Pieter Bruegel the Elder Two monkeys 1562
And there we go again. Another IPCC report, and they all keep getting more alarming than the previous one. And then nothing substantial happens. Until the next report is issued and makes everybody’s headlines for a day, or two. Rinse, spin and repeat. “Now we really have to do something!”. “World leaders have a moral obligation to act!”.
Oh boy. To start with that last bit, world leaders don’t act because of moral obligations. They act to stay in, or get in, power. And they all know that to achieve that goal they must keep their people happy, even if dictators do this differently from ‘democratically elected’ leaders.
The first tool they have for this is control of the media, control of the narratives that define -or seem to- their societies. If a society is in bad shape, they will control the media to show that it is doing fine. if it’s actually doing fine, they will make sure all the praise for this is theirs and theirs alone.
So what makes their people happy? One thing far ahead of anything else is material comfort. If leaders can’t convince people that they’re comfortable, their power is in danger. Once enough people are miserable or hungry, a process is set in motion that threatens to push leaders aside in favor of someone who promises to make things better. There’s never a shortage of those.
Leaders, politicians, think short-term. They may see further into the future than the next election, but that is not useful information. If they enact measures aimed at 10 years from today or more, they risk being voted out in 2 years, or 4. It’s not even their fault, it’s how the system works. It is different for dictators, but not even that much.
The general notion is clear. But that means we can’t rely on our leaders to act against the climate change the IPCC keeps warning of. because is has a -much- longer time window than the next elections -or the next coup in dictator terms. Even if every IPCC report depicts a shorter window than the last one, it’s still not inside those 4-year election cycles (numbers vary slightly, 4 is typical).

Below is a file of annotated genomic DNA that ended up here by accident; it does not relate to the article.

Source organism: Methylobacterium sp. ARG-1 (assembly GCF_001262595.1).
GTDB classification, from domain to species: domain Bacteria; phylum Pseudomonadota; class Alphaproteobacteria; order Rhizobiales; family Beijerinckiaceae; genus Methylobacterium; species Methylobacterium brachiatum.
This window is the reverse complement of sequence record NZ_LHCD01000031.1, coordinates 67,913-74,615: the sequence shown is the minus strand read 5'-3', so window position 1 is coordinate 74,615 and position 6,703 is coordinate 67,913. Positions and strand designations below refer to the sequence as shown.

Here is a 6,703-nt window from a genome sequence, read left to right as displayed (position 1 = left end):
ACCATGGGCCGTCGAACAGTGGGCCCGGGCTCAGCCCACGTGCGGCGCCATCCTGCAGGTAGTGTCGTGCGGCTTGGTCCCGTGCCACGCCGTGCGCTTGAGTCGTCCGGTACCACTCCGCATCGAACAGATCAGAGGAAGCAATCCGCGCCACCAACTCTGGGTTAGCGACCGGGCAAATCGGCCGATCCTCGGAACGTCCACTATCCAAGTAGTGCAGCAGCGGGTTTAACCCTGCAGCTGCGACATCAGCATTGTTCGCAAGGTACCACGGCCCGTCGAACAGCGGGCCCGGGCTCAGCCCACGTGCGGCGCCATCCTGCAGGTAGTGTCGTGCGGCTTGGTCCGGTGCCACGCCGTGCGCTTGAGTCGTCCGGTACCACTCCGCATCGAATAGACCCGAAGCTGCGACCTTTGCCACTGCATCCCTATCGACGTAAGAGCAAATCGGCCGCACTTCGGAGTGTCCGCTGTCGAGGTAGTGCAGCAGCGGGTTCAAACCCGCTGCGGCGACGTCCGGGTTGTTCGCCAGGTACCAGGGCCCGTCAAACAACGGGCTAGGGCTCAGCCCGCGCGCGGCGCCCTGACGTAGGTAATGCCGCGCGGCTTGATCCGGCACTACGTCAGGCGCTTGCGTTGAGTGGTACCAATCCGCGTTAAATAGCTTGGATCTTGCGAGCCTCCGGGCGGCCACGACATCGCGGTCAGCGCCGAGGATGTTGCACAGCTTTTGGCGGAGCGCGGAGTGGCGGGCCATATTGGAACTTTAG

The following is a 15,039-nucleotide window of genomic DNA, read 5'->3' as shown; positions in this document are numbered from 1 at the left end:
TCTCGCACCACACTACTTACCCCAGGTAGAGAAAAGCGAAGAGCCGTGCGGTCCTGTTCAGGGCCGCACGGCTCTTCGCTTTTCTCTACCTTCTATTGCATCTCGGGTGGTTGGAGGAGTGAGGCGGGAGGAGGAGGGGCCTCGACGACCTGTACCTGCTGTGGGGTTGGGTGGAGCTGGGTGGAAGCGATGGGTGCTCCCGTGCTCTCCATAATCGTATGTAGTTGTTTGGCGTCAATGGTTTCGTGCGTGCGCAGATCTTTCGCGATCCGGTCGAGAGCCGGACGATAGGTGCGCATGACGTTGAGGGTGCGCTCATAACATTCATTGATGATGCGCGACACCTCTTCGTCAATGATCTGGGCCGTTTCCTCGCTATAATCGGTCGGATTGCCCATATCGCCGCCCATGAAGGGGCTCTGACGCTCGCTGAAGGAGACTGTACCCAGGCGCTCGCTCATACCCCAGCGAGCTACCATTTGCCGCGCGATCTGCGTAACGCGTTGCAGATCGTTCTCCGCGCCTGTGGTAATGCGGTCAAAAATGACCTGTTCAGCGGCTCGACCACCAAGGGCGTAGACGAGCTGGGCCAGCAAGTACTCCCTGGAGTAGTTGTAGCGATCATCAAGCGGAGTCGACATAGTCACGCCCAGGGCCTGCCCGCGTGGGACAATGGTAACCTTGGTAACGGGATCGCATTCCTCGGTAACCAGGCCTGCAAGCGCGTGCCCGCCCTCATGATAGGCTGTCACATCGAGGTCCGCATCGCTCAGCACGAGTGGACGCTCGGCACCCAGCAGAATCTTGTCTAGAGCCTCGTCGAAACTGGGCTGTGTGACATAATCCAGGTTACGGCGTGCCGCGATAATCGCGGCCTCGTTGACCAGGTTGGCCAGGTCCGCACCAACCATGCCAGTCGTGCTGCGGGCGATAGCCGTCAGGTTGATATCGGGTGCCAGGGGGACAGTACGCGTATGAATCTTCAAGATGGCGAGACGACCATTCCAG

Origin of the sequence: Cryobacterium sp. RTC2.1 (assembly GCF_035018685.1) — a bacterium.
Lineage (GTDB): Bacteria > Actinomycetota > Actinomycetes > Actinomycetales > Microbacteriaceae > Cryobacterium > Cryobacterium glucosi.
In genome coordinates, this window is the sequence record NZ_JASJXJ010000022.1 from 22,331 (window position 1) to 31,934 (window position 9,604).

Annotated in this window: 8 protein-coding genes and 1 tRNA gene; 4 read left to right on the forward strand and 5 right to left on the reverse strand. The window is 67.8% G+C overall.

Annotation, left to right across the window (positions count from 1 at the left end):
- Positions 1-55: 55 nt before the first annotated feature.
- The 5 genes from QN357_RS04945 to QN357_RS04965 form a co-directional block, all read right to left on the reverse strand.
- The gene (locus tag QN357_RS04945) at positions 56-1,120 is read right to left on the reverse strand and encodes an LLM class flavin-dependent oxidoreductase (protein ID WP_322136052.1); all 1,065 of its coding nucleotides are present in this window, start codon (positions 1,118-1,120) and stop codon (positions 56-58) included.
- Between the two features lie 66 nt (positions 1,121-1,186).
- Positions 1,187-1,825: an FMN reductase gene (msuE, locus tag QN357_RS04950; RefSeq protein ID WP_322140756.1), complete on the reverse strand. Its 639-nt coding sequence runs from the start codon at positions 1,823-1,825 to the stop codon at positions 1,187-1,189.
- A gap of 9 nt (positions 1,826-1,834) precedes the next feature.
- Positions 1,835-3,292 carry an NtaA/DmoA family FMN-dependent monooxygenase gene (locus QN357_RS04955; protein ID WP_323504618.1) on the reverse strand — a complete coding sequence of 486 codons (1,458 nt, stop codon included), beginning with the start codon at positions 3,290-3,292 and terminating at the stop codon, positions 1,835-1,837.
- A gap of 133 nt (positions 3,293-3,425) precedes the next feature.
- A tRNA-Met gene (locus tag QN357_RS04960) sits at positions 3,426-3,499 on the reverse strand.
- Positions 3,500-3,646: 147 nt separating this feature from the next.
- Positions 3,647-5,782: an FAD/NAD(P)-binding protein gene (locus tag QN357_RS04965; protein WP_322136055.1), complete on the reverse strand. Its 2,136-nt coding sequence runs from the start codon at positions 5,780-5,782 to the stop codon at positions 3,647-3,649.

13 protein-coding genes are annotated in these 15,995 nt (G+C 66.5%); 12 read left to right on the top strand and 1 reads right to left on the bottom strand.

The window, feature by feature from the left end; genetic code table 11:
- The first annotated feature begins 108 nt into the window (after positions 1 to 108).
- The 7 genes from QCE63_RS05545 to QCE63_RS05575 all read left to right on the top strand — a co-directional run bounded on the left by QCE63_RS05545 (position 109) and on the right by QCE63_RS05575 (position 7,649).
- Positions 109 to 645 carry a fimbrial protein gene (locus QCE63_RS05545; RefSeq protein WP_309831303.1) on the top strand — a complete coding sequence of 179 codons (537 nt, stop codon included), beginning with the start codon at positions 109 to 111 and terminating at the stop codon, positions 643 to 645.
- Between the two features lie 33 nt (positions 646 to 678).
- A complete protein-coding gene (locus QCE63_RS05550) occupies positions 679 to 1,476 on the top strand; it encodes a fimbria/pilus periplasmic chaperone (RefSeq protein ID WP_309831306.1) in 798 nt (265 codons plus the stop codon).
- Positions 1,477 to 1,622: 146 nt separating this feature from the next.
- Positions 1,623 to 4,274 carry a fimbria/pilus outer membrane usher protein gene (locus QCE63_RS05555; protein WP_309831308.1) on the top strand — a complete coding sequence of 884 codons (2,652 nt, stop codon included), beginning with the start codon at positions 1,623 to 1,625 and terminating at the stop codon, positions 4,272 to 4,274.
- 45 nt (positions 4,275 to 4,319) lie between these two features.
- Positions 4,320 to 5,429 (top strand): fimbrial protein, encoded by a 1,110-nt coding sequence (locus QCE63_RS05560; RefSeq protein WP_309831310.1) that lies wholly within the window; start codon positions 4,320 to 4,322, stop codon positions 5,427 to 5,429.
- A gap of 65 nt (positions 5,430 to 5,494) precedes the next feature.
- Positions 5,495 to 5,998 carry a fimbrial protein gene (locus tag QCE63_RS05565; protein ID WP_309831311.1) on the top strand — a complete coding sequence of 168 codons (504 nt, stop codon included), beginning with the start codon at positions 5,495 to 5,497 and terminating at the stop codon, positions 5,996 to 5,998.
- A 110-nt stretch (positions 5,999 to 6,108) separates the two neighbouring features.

A typical ‘response’ to the climate threat are the COP meetings and agreements. I have fulminated plenty against COP21, the Paris accord, even named it CON21. Because that was signed by those very leaders tied down in their election cycles. Completely useless. That most of the other signees were business leaders who represent oil companies, airlines and Big Tech with huge server parks seals the reality of the deal.
These are not the people who will solve the problems. They have too much interest in not doing so. The CEO’s have their profits to think about, the politicians their elections. They should be kept out of the decision-making process. But they’re the only ones who are in it.
I still think the issue was never better epitomized than in the December 2016 piece in the Guardian by Michael Bloomberg and Mark Carney entitled “How To Make A Profit From Defeating Climate Change” , about which I said at the time:
These fine gents probably actually believe that this is perfectly in line with our knowledge of, say, human history, of evolution, of the laws of physics, and of -mass- psychology. All of which undoubtedly indicate to them that we can and will defeat the problems we have created -and still are-, literally with the same tools and ideas -money and profit- that we use to create them with. Nothing ever made more sense.
That these problems originated in the same relentless quest for profit that they now claim will help us get rid of them, is likely a step too far for them; must have been a class they missed. “We destroyed it for profit” apparently does not in their eyes contradict “we’ll fix it for profit too”. Not one bit. It does, though. It’s indeed the very core of what is going wrong.
Profit, or money in general, is all these people live for, it’s their altar. That’s why they are successful in this world. It’s also why the world is doomed. Is there any chance I could persuade you to dwell on that for a few seconds? That, say, Bloomberg and Carney, and all they represent, are the problem dressed up as the solution?